Bangladesh raises repo rate by 25 basis points to 6% in battle to tame inflation

The reverse repo rate was also raised to 4.25% as part of a policy stance to contain inflationary pressure

Published : 15 Jan 2023, 10:00 AM
Updated : 15 Jan 2023, 10:00 AM

Bangladesh Bank has raised its key interest rate, or repurchase agreement rate, by 25 basis points to 6 percent as part of its efforts to contain inflationary pressure.

The decision came on Sunday, three-and-a-half months after the previous hike on Sept 29, when it raised the repo rate by 25 basis points to 5.75 percent.

The repurchase agreement rate, also known as the overnight repo rate, is the rate at which the central bank lends money to commercial banks in the event of any shortfall of funds.

The reverse repo rate was also increased from 4 percent to 4.25 percent as part of a monetary policy stance the central bank called ‘cautiously accommodative’.

The special repo rate was raised by 25 basis points to 9 percent later in the afternoon. Habibur Rahman, the central bank’s chief economist, said the special rate was increased in adjustment to the repo rate. 

The near-term economic outlook seems quite stable, critically depending on three external issues:

  • The length and intensity of the Russia-Ukraine war.

  • The spree of interest hikes by the US Fed.

  • The re-emergence of the COVID-19 situation and its severity in China.

The policy stance aims to reduce pressure on inflation and the exchange rate, support economic growth and ensure the necessary flow of funds to productive and employment-generating activities, the central bank said.

The bank is also relaxing the lending rate cap for consumer credit, allowing it to vary up to 3 percent while removing the specific deposit floor rate. This is part of its plan to gradually move towards a market-based, flexible, and unified exchange rate regime within a 2 percent variation by the end of this fiscal year.

The central bank said that the near-term outlook for the economy “seems quite stable”, but depends largely on external issues such as the length and intensity of the Russia-Ukraine war, interest rate hikes by the US Federal Reserve, and the possible re-emergence of COVID-19 and its severity in China.

If these situations improve, they will expedite Bangladesh’s economic gains, it added.

Bangladesh does, however, have the resilience to remain insulated from adverse consequences of these issues, according to the central bank.

Central banks across the globe have been increasing lending rates to rein in inflation amid the Russia-Ukraine war.

Inflation has eased slowly in Bangladesh after a notable spike last year. The country posted an inflation rate of 8.71 percent in December after a 8.85 percent increase in the preceding month.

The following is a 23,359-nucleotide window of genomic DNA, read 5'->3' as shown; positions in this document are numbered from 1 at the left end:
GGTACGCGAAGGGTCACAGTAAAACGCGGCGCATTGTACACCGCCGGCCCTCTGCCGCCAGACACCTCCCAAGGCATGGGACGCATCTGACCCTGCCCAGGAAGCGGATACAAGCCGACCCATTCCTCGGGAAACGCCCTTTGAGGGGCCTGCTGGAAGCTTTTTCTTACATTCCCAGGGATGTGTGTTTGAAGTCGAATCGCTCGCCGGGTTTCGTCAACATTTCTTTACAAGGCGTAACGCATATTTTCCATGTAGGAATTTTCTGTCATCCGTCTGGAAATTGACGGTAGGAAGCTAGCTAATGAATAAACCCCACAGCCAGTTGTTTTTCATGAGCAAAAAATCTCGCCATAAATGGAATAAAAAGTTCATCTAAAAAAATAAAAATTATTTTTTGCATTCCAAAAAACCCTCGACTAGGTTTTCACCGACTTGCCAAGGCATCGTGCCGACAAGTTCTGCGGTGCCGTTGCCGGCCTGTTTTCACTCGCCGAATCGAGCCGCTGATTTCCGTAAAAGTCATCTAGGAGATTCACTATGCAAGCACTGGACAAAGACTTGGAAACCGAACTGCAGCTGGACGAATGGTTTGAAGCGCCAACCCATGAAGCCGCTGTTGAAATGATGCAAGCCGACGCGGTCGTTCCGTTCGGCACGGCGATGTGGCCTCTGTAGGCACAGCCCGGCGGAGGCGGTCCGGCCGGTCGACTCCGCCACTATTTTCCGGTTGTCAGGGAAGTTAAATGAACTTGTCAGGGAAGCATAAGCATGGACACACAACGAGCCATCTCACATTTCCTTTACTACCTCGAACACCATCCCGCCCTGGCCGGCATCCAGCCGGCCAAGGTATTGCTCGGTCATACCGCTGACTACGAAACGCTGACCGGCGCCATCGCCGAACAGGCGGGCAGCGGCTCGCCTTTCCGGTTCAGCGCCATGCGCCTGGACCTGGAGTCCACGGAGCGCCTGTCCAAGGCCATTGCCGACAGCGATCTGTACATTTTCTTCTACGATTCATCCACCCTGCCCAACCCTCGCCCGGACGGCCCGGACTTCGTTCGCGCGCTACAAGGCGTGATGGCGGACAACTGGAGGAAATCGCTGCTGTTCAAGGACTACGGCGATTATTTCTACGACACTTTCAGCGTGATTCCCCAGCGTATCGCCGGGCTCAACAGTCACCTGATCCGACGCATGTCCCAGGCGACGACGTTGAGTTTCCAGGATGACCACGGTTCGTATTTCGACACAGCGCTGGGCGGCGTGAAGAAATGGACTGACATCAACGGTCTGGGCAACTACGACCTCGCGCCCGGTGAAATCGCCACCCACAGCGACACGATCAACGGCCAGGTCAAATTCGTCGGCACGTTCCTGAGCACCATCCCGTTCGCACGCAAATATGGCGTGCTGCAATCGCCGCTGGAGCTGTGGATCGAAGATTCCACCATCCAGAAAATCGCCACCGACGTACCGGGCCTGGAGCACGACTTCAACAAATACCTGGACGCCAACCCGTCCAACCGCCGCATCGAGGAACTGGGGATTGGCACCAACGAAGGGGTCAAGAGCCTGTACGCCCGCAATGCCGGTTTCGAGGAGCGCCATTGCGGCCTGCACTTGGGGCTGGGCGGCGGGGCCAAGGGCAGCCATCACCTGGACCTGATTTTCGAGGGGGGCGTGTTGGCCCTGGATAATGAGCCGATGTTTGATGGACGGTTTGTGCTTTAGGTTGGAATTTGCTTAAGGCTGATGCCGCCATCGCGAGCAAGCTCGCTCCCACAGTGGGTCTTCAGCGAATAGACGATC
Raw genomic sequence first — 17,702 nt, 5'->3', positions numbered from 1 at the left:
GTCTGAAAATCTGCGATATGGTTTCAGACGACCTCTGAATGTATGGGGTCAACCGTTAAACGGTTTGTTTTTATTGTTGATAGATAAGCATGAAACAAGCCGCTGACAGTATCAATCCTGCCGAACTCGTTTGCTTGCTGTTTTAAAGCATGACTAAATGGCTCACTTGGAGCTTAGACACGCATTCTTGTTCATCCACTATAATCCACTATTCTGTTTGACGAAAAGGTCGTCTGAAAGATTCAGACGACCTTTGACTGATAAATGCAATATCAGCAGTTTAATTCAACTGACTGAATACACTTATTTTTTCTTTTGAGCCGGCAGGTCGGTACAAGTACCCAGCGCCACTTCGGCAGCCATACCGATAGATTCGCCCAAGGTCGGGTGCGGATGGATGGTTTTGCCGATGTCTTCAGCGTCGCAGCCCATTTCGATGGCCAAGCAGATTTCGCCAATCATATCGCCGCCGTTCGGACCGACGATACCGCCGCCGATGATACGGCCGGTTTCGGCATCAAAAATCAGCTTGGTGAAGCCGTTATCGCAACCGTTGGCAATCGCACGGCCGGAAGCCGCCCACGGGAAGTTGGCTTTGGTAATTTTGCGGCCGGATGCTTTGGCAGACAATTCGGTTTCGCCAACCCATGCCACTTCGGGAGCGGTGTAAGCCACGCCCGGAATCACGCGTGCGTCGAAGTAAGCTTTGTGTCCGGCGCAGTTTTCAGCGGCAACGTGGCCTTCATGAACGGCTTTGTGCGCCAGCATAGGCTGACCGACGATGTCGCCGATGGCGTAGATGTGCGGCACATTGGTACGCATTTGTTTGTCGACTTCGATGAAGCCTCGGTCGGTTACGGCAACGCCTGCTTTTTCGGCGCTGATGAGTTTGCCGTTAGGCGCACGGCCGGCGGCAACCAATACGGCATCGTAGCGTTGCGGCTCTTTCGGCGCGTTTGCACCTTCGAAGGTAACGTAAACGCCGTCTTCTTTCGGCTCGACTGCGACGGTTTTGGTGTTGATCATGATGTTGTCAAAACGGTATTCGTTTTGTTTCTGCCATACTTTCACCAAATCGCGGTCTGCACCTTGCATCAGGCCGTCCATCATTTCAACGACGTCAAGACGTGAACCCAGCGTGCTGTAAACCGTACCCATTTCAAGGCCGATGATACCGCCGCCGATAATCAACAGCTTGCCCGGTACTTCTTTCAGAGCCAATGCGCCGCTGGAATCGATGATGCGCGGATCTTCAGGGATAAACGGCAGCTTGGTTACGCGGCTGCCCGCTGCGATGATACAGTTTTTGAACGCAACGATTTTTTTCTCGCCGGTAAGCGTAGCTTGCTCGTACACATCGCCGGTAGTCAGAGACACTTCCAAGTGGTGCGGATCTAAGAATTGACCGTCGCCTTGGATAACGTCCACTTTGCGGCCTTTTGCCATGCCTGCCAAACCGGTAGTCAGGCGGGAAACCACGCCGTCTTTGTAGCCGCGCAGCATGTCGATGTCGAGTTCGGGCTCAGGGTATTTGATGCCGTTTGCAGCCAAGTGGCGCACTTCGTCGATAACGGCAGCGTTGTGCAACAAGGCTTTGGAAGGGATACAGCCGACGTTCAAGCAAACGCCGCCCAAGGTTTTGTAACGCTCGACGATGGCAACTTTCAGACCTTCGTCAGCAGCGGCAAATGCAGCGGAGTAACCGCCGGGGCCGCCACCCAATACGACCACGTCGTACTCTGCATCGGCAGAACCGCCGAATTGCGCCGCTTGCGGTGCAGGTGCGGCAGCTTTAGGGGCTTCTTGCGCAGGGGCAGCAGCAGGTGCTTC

That means the Consumer Price Index fell for the fourth straight month after hitting 9.52 percent in August, the highest in a decade.

In a bid to overcome the external shocks, the central bank said it has already taken a series of policy initiatives, which include raising the policy interest rate, continuing the repo and liquidity support facilities for banks and non-banking financial institutions and extending refinancing facilities to neutralise a liquidity crunch.

Steps have also been taken to discourage imports of luxury and non-essential commodities, while enhancing facilities to improve export receipts and inward remittances, the bank said in its monetary policy statement.

“The domestic price level is likely to ease in the near future due to the recent declining global price level trend in almost all commodities, weathered by better yields of Aman and Boro paddies in the next two seasons."

It also expects the pressure on the exchange rate to normalise within the next few months on the back of the necessary policy measures taken by the government and the bank to curb the excessive import demand while enhancing the export receipts and inward remittances.

“Because of the vast liquidity withdrawal from the system, the liquidity condition in the money market is already very tight, reflected by sharply rising call money rates. Therefore, this MPS seeks various alternative options for curbing inflationary pressure.”

The central bank emphasises raising production and employment opportunities by providing necessary funds to various productive sectors of the economy. Its monetary policy also seeks to "promote import-substituting economic activities and dissuade imports of non-essential commodities to reduce the exchange rate pressure, protect foreign exchange reserves, and control imported inflation".

Toufique Imrose Khalidi
Editor-in-Chief and Publisher